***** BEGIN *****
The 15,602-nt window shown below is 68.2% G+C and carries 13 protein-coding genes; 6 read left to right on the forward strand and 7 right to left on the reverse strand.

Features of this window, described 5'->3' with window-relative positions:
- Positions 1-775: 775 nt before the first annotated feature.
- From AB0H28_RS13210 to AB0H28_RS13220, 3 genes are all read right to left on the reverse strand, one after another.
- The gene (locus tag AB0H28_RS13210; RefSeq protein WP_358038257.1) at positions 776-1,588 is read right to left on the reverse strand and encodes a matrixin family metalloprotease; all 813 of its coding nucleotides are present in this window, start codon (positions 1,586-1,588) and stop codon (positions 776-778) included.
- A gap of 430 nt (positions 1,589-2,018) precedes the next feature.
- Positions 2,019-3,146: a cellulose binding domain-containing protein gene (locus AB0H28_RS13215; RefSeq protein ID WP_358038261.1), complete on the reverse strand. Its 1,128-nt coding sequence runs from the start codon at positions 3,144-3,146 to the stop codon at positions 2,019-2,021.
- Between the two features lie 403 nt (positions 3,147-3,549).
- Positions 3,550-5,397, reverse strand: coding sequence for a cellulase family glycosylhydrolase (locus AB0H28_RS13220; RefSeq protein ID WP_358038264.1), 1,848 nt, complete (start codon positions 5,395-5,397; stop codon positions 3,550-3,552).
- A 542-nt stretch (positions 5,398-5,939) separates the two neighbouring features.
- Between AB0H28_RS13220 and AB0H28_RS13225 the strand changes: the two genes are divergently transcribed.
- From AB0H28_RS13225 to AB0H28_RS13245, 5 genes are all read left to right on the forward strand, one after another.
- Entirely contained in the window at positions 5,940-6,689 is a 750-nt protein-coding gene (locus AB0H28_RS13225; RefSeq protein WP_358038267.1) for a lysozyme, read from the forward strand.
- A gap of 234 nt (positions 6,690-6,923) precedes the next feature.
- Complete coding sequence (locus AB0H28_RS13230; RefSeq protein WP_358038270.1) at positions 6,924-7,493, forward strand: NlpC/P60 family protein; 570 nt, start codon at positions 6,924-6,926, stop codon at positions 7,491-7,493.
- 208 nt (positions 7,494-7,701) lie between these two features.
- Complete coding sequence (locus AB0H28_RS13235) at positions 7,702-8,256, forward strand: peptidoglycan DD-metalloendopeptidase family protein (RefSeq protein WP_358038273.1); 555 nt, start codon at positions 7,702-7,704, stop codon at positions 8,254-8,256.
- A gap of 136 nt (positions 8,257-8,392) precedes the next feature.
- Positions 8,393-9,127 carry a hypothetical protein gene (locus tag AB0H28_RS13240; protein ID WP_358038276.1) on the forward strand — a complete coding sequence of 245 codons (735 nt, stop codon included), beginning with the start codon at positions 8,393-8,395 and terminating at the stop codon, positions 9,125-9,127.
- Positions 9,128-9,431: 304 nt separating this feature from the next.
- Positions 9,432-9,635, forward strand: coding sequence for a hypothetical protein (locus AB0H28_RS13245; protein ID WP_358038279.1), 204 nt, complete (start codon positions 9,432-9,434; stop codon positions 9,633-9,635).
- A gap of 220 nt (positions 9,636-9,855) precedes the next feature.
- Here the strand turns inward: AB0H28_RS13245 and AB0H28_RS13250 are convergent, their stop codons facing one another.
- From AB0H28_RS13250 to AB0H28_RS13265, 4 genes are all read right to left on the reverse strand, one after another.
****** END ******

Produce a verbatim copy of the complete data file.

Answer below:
The 15,602-nt window shown below is 68.2% G+C and carries 13 protein-coding genes; 6 read left to right on the forward strand and 7 right to left on the reverse strand.

Features of this window, described 5'->3' with window-relative positions:
- Positions 1-775: 775 nt before the first annotated feature.
- From AB0H28_RS13210 to AB0H28_RS13220, 3 genes are all read right to left on the reverse strand, one after another.
- The gene (locus tag AB0H28_RS13210; RefSeq protein WP_358038257.1) at positions 776-1,588 is read right to left on the reverse strand and encodes a matrixin family metalloprotease; all 813 of its coding nucleotides are present in this window, start codon (positions 1,586-1,588) and stop codon (positions 776-778) included.
- A gap of 430 nt (positions 1,589-2,018) precedes the next feature.
- Positions 2,019-3,146: a cellulose binding domain-containing protein gene (locus AB0H28_RS13215; RefSeq protein ID WP_358038261.1), complete on the reverse strand. Its 1,128-nt coding sequence runs from the start codon at positions 3,144-3,146 to the stop codon at positions 2,019-2,021.
- Between the two features lie 403 nt (positions 3,147-3,549).
- Positions 3,550-5,397, reverse strand: coding sequence for a cellulase family glycosylhydrolase (locus AB0H28_RS13220; RefSeq protein ID WP_358038264.1), 1,848 nt, complete (start codon positions 5,395-5,397; stop codon positions 3,550-3,552).
- A 542-nt stretch (positions 5,398-5,939) separates the two neighbouring features.
- Between AB0H28_RS13220 and AB0H28_RS13225 the strand changes: the two genes are divergently transcribed.
- From AB0H28_RS13225 to AB0H28_RS13245, 5 genes are all read left to right on the forward strand, one after another.
- Entirely contained in the window at positions 5,940-6,689 is a 750-nt protein-coding gene (locus AB0H28_RS13225; RefSeq protein WP_358038267.1) for a lysozyme, read from the forward strand.
- A gap of 234 nt (positions 6,690-6,923) precedes the next feature.
- Complete coding sequence (locus AB0H28_RS13230; RefSeq protein WP_358038270.1) at positions 6,924-7,493, forward strand: NlpC/P60 family protein; 570 nt, start codon at positions 6,924-6,926, stop codon at positions 7,491-7,493.
- 208 nt (positions 7,494-7,701) lie between these two features.
- Complete coding sequence (locus AB0H28_RS13235) at positions 7,702-8,256, forward strand: peptidoglycan DD-metalloendopeptidase family protein (RefSeq protein WP_358038273.1); 555 nt, start codon at positions 7,702-7,704, stop codon at positions 8,254-8,256.
- A gap of 136 nt (positions 8,257-8,392) precedes the next feature.
- Positions 8,393-9,127 carry a hypothetical protein gene (locus tag AB0H28_RS13240; protein ID WP_358038276.1) on the forward strand — a complete coding sequence of 245 codons (735 nt, stop codon included), beginning with the start codon at positions 8,393-8,395 and terminating at the stop codon, positions 9,125-9,127.
- Positions 9,128-9,431: 304 nt separating this feature from the next.
- Positions 9,432-9,635, forward strand: coding sequence for a hypothetical protein (locus AB0H28_RS13245; protein ID WP_358038279.1), 204 nt, complete (start codon positions 9,432-9,434; stop codon positions 9,633-9,635).
- A gap of 220 nt (positions 9,636-9,855) precedes the next feature.
- Here the strand turns inward: AB0H28_RS13245 and AB0H28_RS13250 are convergent, their stop codons facing one another.
- From AB0H28_RS13250 to AB0H28_RS13265, 4 genes are all read right to left on the reverse strand, one after another.